ASPA Member Feature: Sea Pearl Seafood Company, Inc.
February 11, 2022
The Ladnier family of Sea Pearl in Bayou La Batre, Alabama can trace its roots back to the 1700s when French settlers came to the central Gulf Coast. In fact, the city of Pass Christian, Mississippi was named after family ancestor Christian Ladiner (the spellings evolved over the years), and the family has been connected to the Gulf of Mexico and its bounty ever since.
Sea Pearl is a family business owned by Greg and Jan Ladnier, who work alongside their grown children Shawn and Megan and a team averaging 60 loyal employees year-round. Greg’s love for the business started in the early 1960s at age 10, working alongside his uncle on a little bay boat named the I’m Alone.
“It was like a little 30-foot boat that had a little small Case diesel in it,” Greg says. “At the time, actually the ‘try net’ winch was still a manual winch that you had to raise and lower by hand, which was my job.”
The family history took a brief turn outside of seafood when Greg’s father and grandfather, along with members of many other Alabama seafood families in the fifties, were involved in transporting supplies on tugboats and building the original bridge from mainland Alabama to Dauphin Island. The same engineering firm subsequently had a project to build a road across Salt Lake in Utah and needed their skills. Never ones to miss out on an opportunity, Greg’s father Joseph Edmond “Joe E.” Ladnier and grandfather Leo Frank Ladnier, moved their families to Utah in 1956 for three years. Greg still remembers the town they lived in “Little Valley,” constructed for the sole purpose of housing the construction crew.
After returning to Alabama from Utah, the family once again established its place in the seafood business when Greg’s father, after having worked on shrimp boats for years, started Sea Pearl as an oyster business. Greg’s mother, Dawn Castelin Ladnier, was also very involved in helping run the business day-to-day. But by the 1970s, Sea Pearl had evolved into handling shrimp — unloading them from the boats and sending them to canning plants. When freezing equipment became more readily available, the business grew from there. Today, the company is known for setting the standard for quality Gulf shrimp processing.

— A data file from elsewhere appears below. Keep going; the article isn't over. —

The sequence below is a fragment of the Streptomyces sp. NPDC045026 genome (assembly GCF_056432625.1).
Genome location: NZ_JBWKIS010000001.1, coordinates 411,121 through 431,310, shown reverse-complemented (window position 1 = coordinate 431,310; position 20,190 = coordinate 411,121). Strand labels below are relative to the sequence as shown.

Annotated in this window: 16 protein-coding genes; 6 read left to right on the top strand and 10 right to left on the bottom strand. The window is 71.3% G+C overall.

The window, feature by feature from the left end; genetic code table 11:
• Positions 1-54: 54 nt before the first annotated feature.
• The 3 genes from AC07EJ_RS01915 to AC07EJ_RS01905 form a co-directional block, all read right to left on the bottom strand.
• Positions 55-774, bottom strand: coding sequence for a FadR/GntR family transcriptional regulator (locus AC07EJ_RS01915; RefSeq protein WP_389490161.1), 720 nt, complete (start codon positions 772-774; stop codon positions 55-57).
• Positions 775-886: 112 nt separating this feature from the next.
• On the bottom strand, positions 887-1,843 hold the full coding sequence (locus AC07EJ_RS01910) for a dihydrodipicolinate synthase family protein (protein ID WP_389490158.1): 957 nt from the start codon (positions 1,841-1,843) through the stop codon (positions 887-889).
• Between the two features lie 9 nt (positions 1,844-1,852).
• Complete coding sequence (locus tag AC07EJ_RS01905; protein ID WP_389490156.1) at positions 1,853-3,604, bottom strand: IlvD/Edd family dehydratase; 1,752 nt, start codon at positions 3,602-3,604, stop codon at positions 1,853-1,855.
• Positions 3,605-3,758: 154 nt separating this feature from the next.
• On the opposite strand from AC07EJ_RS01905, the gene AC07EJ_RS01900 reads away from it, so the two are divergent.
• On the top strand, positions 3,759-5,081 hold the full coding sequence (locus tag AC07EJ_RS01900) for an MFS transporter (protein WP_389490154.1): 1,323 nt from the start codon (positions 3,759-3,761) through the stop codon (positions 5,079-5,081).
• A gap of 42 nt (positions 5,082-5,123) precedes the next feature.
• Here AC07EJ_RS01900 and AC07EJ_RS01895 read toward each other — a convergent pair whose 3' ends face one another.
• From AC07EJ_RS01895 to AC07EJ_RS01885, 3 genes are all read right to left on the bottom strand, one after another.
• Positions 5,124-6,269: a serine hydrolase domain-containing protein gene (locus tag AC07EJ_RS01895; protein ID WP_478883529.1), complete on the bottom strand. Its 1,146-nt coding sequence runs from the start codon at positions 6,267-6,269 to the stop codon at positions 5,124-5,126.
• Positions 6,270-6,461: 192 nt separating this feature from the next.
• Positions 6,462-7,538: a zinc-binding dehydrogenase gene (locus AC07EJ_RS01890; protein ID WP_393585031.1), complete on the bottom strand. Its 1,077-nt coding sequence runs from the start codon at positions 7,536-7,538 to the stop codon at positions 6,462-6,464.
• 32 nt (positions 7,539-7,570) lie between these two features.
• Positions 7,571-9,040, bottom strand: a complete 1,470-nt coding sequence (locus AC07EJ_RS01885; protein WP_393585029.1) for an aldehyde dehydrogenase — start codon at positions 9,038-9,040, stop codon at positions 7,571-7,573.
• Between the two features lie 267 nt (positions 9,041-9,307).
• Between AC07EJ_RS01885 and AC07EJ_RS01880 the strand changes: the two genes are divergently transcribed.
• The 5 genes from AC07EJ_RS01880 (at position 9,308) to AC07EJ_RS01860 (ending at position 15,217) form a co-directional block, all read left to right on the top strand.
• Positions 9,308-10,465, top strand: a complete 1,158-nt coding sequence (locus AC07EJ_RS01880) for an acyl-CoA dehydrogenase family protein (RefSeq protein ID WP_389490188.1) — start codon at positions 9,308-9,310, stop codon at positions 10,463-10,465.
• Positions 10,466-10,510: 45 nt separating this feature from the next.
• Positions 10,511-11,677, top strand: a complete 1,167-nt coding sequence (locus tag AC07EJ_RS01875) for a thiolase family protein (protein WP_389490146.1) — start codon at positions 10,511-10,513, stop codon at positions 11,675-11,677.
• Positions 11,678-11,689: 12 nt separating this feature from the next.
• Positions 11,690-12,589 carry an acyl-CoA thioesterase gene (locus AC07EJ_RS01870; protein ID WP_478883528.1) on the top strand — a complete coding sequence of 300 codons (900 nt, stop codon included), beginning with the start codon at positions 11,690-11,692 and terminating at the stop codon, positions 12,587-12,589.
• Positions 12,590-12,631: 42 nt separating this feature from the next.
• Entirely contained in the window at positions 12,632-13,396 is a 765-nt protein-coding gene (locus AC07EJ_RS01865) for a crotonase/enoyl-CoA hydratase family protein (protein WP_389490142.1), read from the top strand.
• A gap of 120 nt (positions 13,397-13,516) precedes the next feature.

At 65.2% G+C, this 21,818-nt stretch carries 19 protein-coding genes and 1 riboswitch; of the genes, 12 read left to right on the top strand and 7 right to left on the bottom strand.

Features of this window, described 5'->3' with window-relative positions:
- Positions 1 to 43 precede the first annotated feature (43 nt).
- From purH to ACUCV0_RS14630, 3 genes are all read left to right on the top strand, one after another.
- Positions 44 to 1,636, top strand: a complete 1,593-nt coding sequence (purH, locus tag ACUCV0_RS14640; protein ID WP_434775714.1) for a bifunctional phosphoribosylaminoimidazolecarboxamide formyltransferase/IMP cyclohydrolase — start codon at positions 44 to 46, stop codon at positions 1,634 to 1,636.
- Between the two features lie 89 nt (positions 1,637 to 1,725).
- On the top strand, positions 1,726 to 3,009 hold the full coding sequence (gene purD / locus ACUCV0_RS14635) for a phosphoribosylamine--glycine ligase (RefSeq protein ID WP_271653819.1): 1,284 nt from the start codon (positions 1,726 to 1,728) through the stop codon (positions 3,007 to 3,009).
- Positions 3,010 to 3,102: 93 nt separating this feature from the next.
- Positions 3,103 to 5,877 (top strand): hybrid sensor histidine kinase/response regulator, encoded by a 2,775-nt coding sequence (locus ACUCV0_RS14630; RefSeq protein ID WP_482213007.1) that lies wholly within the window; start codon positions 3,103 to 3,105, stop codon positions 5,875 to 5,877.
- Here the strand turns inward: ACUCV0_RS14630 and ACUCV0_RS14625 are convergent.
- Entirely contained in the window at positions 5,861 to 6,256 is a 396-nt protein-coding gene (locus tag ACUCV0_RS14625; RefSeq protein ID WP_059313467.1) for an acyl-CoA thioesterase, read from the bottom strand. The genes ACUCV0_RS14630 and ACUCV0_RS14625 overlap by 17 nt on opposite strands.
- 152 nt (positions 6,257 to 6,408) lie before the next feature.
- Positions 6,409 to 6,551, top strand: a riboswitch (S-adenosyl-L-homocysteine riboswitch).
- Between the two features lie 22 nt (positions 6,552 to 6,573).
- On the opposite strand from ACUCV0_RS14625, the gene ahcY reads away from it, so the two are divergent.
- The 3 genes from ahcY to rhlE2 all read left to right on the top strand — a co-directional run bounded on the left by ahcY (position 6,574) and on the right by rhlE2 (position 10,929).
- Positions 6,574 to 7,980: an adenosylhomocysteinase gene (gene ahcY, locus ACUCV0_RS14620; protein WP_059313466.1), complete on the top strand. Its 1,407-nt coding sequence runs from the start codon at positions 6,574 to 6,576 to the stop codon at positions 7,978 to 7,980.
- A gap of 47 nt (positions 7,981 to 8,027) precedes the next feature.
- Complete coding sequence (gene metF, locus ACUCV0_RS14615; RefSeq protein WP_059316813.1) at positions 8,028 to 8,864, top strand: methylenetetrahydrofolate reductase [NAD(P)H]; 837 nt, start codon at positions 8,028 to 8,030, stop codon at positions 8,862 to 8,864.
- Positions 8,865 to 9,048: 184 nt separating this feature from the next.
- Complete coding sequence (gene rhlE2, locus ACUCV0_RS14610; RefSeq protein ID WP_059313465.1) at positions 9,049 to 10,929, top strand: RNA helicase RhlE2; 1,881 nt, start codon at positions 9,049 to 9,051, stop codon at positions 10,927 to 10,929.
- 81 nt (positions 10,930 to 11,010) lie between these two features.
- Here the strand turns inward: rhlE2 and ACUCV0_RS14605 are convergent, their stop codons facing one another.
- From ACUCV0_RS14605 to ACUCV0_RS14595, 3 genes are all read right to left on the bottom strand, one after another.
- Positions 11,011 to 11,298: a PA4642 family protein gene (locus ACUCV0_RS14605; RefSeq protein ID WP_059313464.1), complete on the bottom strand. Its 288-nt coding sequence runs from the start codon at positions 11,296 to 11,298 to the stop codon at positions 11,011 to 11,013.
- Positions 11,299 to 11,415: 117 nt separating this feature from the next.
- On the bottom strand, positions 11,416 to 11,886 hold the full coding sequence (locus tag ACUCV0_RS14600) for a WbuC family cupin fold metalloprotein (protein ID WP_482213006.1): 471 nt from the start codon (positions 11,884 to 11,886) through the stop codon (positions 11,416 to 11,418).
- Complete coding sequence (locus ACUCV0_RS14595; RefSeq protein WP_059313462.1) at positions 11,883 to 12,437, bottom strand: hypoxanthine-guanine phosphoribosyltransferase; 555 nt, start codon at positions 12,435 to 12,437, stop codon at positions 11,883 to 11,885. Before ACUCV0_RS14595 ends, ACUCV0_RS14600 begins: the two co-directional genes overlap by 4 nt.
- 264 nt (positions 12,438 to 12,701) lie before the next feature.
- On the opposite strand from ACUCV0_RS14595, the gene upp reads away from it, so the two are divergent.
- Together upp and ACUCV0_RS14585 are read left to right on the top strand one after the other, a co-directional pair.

American Shrimp Processors Association Launches Trade Petitions Addressing Unfair Dumping and Illegal Subsidies
Read additional information about the trade petitions, including public copies of ASPA filings. Today, the American Shrimp Processors Association (ASPA) filed trade petitions seeking antidumping...
WASHINGTON, DC – U.S. Representatives Garret Graves (Louisiana) and Kathy Castor (Florida) introduced legislation to stop unsafe, illegally-produced shrimp from reaching consumers. Much of the shrimp...
November 3, 2022, BILOXI, Mississippi – Wild American Shrimp®, the American Shrimp Processors Association (ASPA)’s marketing program for wild-caught Gulf and South Atlantic Shrimp, has announced...